Power pitching – Big names have clout

Diseases attract more research funding when a celebrity asks for it, Newsweek reports.

When Joan Samuelson, president of the Parkinson’s Action Network, first traveled to Capitol Hill to lobby for research funding in 1991, the best she could do was to get a 10-minute meeting with a representative’s legislative assistant.

When she returned with actor Michael J. Fox on her arm, she told Newseek, they were able to meet with congressmen for a full hour.

And when Fox testified in Congress, the Senate hearing room was mobbed.

The star couldn’t persuade the Congress to come up with an additional $75 million, but the legislature did increase funding for research into the disease. 

More medical research money than ever is available. The budget of the government-funded National Institutes of Health, the most important source of research money, has doubled in the past decade.

At the same time, the booming economy has encouraged private donors to give more.

Yet while the pie is bigger, causes with celebrity attract more attention — and money.

Since 1984, Mary Tyler Moore has helped boost the research budget of the Juvenile Diabetes Foundation International from $3 million to $75 million.

Before Christopher Reeves became its spokesman, the American Paralysis Association netted about $500,000 at its annual gala.  Last fall the group, now known as the Christopher Reeve Paralysis Foundation, raised nearly $2 million.

The use of celebrities in the battle for research dollars has led to some perceived inequities.

AIDS gets more money than do heart disease or strokes — diseases that kill more each year.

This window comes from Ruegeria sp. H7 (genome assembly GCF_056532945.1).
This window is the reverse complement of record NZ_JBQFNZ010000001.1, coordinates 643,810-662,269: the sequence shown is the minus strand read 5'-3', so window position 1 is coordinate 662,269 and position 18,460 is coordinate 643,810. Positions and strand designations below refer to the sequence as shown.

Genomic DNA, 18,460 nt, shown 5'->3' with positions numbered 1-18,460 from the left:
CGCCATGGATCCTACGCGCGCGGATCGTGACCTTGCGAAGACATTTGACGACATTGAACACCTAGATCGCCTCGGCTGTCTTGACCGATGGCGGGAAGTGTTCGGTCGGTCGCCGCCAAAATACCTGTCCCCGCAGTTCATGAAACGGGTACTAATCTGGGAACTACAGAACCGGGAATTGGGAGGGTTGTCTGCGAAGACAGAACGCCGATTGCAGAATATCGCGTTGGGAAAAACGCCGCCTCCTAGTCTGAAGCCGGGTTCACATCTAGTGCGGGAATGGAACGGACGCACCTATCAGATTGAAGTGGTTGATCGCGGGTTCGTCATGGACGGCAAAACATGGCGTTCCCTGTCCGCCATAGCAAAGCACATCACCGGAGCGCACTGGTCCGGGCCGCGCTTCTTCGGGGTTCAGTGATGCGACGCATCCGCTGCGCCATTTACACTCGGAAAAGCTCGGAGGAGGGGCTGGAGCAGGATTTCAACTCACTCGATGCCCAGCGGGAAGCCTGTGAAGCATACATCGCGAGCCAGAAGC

But increased AIDS funding led to breakthrough drugs, and that funding was secured by activists as much as by stars.

“AIDS is the contemporary model for how a group gets a larger share of the pie,” said Morton Kondracke, executive editor of Washington’s Roll Call and an advocate for increased research funding.

“Organize your community,” he told Newsweek. “Get people to visit members of Congress.  And if you can, find a movie star who will epitomize the problem.”

Congress is a key part of the funding puzzle for disease researchers.  This year the NIH will give out $18 billion to researchers throughout the U.S.

Officially, committee chairmen do not allow the earmarking of funds for specific diseases. But Congress still sends the budget off with a written set of instructions that are very influential.

“We tell them what we’re interested in, whether it be more research on Parkinson’s or prostate cancer or breast cancer, in the strongest terms we can come up with,” says U.S. Rep. John Porter, chairman of the House committee that oversees medical research appropriations.  Although NIH scientists make the final decisions, they pay close attention to the government’s preferences.  Nonprofits know this, and use stars when they can to draw legislators’ attention to their cause.

Some celebrities espouse a cause to boost their own public profile.

“I get calls all the time from publicists saying, ‘Find me a charity.  Any charity will do’,” says Barry M. Greenberg, head of Celebrity Connection in Los Angeles, which links Hollywood stars with causes

“I ask what sort of things they’re interested in and they say, ‘Whatever.’ They are just looking for publicity.”

Not all celebrities are so cynical, however. Many are impassioned and well-informed advocates for a cause. And some — like Reeve and Fox — ask for research money for diseases they themselves have.  If more money is what it takes, these stars are more than happy to use their celebrity to get it.


Not all disease-fighting efforts are funded according to how many people are affected or die. Heart disease is the nation’s biggest killer, but AIDS research gets more government money.

Here, according to Newsweek, is a look at 1999 funding by the National Institutes of Health, in millions, followed by the disability ranking of the disease:

AIDS                         $1,793, 15

Breast cancer —          $475, 14

Diabetes —                   $458, 8

Heart disease —          $269, 1

Schizophrenia —         $201, 10

Stroke —                        $186, 4

Prostate cancer —        $178, 19

Lung cancer —             $163, 6

Asthma —                      $140, 17

Parkinson’s —               $132, 21

Multiple sclerosis —    $97, 25

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